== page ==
March 2018 ISO C++ Meeting Trip Report (SG1: Concurrency and Parallelism)

March 2018 ISO C++ Meeting Trip Report (SG1: Concurrency and Parallelism)

This year’s Winter ISO C++ Standard Committee meeting was held in March in Jacksonville, Florida. A number of larger features, for which there is substantial interest but which are also difficult to get right, were discussed:

  • Concepts, along with Concept types from the Ranges TS; see P0898 and n4685
  • Modules; see n4689
  • Coroutines; see n4723
  • Networking; see n4711
  • Executors; see p0443

Jason Merrill’s recently published trip report covers the core language topics. This report focuses on the topics of interest to the Concurrency and Parallelism Study Group (SG1).  The “big ticket” items discussed in SG1 during the week were:

  • Executors
  • Networking
  • Coroutines
  • Futures

Much of the discussion involved how Executors interact with Networking and Coroutines. Separately there is an effort to bring new types similar to std::future to the Standard and determine what impact, if any, that work has on Executors.

Executors

The Executors paper’s authors and SG1 are fairly happy with the state of the current proposal. The LEWG discussion centered mainly around “how would you use this API?” The Executors proposal authors plan to submit papers for Rapperswil addressing the usage of the executors interface with existing and proposed related features of the standard library (networking, parallel algorithms, std::async, etc.) in order to advance the LEWG discussions.

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Coroutines

The SG1 discussion around Coroutines largely centered on whether or not the Coroutines language facility had any dependency on Executors. The decision was that it doesn’t, but there was a desire to see more concrete examples of library facilities including those dependent on Executors using Coroutines. There was additional EWG discussion around this proposal. Google has experimented with the Coroutines TS and has reported several limitations and points where it thinks the features in the TS can be improved. The Coroutines proposal did not move to the C++20 IS at this meeting. Additional papers are expected for the June meeting in Rapperswil.

Networking

SG1 decided that Networking was dependent on Executors, and advancing Networking without proper integration with Executors would yield an unsatisfactory result.

Futures

The current std::future/std::promise pair is a fairly heavyweight construct that doesn’t map well to other kinds of executors (for example, GPGPUs). Other executor-like libraries expose lighter future concepts that are “executor-aware.” One outstanding question was whether Executors are dependent on specifying these new Future types. The Executors proposal authors agreed that Executors are not dependent on this work, but that since there is substantial overlap in the authorship of the proposals, the Executors authors will proceed with the assumption that when the work on a new Futures proposal is published it will just “do the right thing” with respect to Executors.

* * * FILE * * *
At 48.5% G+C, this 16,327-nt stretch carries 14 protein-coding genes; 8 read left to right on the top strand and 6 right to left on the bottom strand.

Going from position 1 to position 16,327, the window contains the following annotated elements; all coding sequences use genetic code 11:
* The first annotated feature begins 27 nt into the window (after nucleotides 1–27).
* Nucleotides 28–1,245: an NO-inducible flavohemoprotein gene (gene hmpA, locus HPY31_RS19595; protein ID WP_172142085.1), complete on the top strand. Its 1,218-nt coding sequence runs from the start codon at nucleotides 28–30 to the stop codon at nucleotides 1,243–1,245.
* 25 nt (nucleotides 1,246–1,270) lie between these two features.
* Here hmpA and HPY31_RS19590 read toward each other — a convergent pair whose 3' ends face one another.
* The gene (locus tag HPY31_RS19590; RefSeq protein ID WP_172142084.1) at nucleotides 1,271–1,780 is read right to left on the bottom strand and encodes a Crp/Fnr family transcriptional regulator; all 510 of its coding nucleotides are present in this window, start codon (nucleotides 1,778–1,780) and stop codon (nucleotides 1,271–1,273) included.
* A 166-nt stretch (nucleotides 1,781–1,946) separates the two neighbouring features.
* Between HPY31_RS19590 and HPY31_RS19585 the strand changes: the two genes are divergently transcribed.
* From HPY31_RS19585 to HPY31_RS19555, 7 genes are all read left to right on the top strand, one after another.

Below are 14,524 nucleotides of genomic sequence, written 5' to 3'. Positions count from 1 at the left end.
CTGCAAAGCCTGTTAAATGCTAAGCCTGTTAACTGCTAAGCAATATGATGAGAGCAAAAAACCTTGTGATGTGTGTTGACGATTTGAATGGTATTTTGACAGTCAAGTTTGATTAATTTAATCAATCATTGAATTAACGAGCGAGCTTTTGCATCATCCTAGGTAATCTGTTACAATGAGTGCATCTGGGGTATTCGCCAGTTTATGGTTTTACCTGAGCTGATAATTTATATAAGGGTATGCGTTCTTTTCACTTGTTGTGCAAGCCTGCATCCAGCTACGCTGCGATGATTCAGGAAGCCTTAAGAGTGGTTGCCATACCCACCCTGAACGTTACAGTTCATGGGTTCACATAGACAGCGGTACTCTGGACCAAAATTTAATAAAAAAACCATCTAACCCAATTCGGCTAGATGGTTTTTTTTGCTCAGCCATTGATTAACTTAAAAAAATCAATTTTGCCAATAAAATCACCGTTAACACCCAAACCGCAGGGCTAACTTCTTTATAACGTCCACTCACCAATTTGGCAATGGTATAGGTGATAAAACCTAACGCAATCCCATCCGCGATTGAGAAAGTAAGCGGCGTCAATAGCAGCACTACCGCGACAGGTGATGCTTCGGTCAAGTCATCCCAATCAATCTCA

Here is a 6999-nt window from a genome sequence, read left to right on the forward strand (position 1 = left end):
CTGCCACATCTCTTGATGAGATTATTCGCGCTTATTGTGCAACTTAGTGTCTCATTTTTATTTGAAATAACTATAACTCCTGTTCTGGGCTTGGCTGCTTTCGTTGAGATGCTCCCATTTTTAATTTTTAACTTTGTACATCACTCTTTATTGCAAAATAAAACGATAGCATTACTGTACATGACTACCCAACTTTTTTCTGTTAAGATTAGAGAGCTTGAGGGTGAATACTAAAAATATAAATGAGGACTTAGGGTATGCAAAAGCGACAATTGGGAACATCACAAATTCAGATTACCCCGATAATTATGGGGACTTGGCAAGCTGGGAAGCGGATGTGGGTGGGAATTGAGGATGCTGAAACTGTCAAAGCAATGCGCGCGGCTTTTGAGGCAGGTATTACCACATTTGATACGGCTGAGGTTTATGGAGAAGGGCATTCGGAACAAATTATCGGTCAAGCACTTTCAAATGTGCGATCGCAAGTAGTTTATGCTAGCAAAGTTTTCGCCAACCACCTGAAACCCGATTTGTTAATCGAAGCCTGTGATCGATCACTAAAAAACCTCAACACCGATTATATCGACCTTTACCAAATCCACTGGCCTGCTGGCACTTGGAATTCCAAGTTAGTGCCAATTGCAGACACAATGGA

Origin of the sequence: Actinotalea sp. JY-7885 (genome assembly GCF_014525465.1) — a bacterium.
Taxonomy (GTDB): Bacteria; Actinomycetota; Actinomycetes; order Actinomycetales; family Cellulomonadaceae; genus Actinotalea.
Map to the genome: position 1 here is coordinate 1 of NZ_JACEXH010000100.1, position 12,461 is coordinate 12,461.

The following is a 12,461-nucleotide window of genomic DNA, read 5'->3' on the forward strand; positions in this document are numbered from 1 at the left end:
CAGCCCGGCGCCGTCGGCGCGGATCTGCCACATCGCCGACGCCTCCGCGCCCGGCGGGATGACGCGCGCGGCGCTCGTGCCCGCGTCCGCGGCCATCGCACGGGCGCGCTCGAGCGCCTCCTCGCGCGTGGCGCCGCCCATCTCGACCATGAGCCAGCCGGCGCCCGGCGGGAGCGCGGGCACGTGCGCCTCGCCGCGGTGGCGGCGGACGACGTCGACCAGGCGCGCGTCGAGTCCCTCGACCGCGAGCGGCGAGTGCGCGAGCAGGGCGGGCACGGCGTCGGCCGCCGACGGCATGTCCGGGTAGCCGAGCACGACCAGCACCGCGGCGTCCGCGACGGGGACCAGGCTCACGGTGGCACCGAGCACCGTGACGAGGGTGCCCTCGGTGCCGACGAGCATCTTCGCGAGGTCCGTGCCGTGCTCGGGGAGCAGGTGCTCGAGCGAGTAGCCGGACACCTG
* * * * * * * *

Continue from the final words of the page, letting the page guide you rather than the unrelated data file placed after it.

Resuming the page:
At the Saturday Plenary, the SG1 Chair presented this synopsis of the week’s discussions:

IS’20 (barely possible)

  • Executors
  • Networking

IS’23

  • Executors
  • Networking
  • Additional algorithm policies
  • Revised Futures
  • Better async programming support

New Features

Several smaller new features were voted out of SG1 for the C++20 draft standard at this meeting:

  • Fixing atomic initialization, see: p0883.
    This specifies atomic<T> to have a default initialized value of T{}, rather than the current uninitialized behavior.
  • The Curious Case of Padding Bits, Featuring Atomic Compare-and-Exchange; see p0528.
    The crux of the issue is that an atomic CAS observes the bit pattern of the type being operated on, and that type will include padding bits if it’s a struct. This is currently broken, but it should “just work.” EWG’s guidance was to fix this with compiler magic. There was a fair bit of discussion on this topic and there will be some revised wording in the post-meeting  mailing as a result.
  • Support C atomics in C++; see p0943.
    The goal here is to make C++ code that includes C atomic definitions work.
  • Revising the C++ Memory Model; see: p0668.
    The paper proposes to address issues that have been found subsequent to publishing C++11’s
    memory model that affect Power, Arm, and certain GPU architectures.
  • Efficient waiting for C++20; see p0514.
    Support for efficient atomic waiting and semaphores.
  • Improving atomic_flag; see d0995.
    This fell out of discussion earlier in the week on p0514r3. The current atomic_flag is not particularly useful, and a proposal to deprecate it was mooted. After ongoing discussions during  the week, a new proposal came out that improves the existing atomic_flag. This is small enough that it is likely to see the light of day in C++20.
  • Concurrency TS v2.

There was consensus to move a couple of long-languishing papers on distributed counters and concurrent queues to LEWG for inclusion in a Concurrency TS v2. See:

  • Distributed Counters: P0261
  • Concurrent Queues: P0260

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